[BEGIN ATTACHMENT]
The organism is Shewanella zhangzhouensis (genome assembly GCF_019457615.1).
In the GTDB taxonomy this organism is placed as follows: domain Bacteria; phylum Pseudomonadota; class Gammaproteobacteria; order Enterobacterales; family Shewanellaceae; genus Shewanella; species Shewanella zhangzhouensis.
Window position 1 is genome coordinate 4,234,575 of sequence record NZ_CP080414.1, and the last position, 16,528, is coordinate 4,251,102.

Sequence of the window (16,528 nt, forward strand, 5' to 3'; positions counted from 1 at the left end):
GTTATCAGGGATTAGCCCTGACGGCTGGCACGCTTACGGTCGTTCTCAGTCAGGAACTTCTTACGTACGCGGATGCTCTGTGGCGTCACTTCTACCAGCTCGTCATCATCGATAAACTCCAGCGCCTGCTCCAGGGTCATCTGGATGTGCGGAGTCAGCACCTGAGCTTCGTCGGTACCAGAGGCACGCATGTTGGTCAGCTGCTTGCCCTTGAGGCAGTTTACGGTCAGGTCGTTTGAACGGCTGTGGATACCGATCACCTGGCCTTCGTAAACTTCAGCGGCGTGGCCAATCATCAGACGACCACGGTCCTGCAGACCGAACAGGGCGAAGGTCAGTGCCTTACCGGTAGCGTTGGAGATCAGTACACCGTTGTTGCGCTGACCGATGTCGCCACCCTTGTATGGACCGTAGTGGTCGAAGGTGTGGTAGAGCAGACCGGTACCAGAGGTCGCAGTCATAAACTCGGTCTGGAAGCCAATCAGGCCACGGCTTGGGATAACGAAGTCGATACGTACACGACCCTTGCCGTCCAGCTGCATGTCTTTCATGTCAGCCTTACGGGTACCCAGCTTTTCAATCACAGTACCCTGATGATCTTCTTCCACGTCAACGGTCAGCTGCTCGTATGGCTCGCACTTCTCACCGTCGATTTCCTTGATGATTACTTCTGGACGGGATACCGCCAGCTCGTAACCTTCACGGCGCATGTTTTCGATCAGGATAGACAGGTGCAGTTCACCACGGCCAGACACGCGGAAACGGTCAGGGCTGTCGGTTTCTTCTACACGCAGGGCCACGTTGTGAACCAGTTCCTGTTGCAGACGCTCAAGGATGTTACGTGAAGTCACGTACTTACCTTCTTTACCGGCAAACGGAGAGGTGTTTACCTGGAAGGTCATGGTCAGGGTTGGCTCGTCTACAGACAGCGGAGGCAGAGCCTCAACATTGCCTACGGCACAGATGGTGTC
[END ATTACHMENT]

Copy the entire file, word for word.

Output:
The organism is Shewanella zhangzhouensis (genome assembly GCF_019457615.1).
In the GTDB taxonomy this organism is placed as follows: domain Bacteria; phylum Pseudomonadota; class Gammaproteobacteria; order Enterobacterales; family Shewanellaceae; genus Shewanella; species Shewanella zhangzhouensis.
Window position 1 is genome coordinate 4,234,575 of sequence record NZ_CP080414.1, and the last position, 16,528, is coordinate 4,251,102.

Sequence of the window (16,528 nt, forward strand, 5' to 3'; positions counted from 1 at the left end):
GTTATCAGGGATTAGCCCTGACGGCTGGCACGCTTACGGTCGTTCTCAGTCAGGAACTTCTTACGTACGCGGATGCTCTGTGGCGTCACTTCTACCAGCTCGTCATCATCGATAAACTCCAGCGCCTGCTCCAGGGTCATCTGGATGTGCGGAGTCAGCACCTGAGCTTCGTCGGTACCAGAGGCACGCATGTTGGTCAGCTGCTTGCCCTTGAGGCAGTTTACGGTCAGGTCGTTTGAACGGCTGTGGATACCGATCACCTGGCCTTCGTAAACTTCAGCGGCGTGGCCAATCATCAGACGACCACGGTCCTGCAGACCGAACAGGGCGAAGGTCAGTGCCTTACCGGTAGCGTTGGAGATCAGTACACCGTTGTTGCGCTGACCGATGTCGCCACCCTTGTATGGACCGTAGTGGTCGAAGGTGTGGTAGAGCAGACCGGTACCAGAGGTCGCAGTCATAAACTCGGTCTGGAAGCCAATCAGGCCACGGCTTGGGATAACGAAGTCGATACGTACACGACCCTTGCCGTCCAGCTGCATGTCTTTCATGTCAGCCTTACGGGTACCCAGCTTTTCAATCACAGTACCCTGATGATCTTCTTCCACGTCAACGGTCAGCTGCTCGTATGGCTCGCACTTCTCACCGTCGATTTCCTTGATGATTACTTCTGGACGGGATACCGCCAGCTCGTAACCTTCACGGCGCATGTTTTCGATCAGGATAGACAGGTGCAGTTCACCACGGCCAGACACGCGGAAACGGTCAGGGCTGTCGGTTTCTTCTACACGCAGGGCCACGTTGTGAACCAGTTCCTGTTGCAGACGCTCAAGGATGTTACGTGAAGTCACGTACTTACCTTCTTTACCGGCAAACGGAGAGGTGTTTACCTGGAAGGTCATGGTCAGGGTTGGCTCGTCTACAGACAGCGGAGGCAGAGCCTCAACATTGCCTACGGCACAGATGGTGTC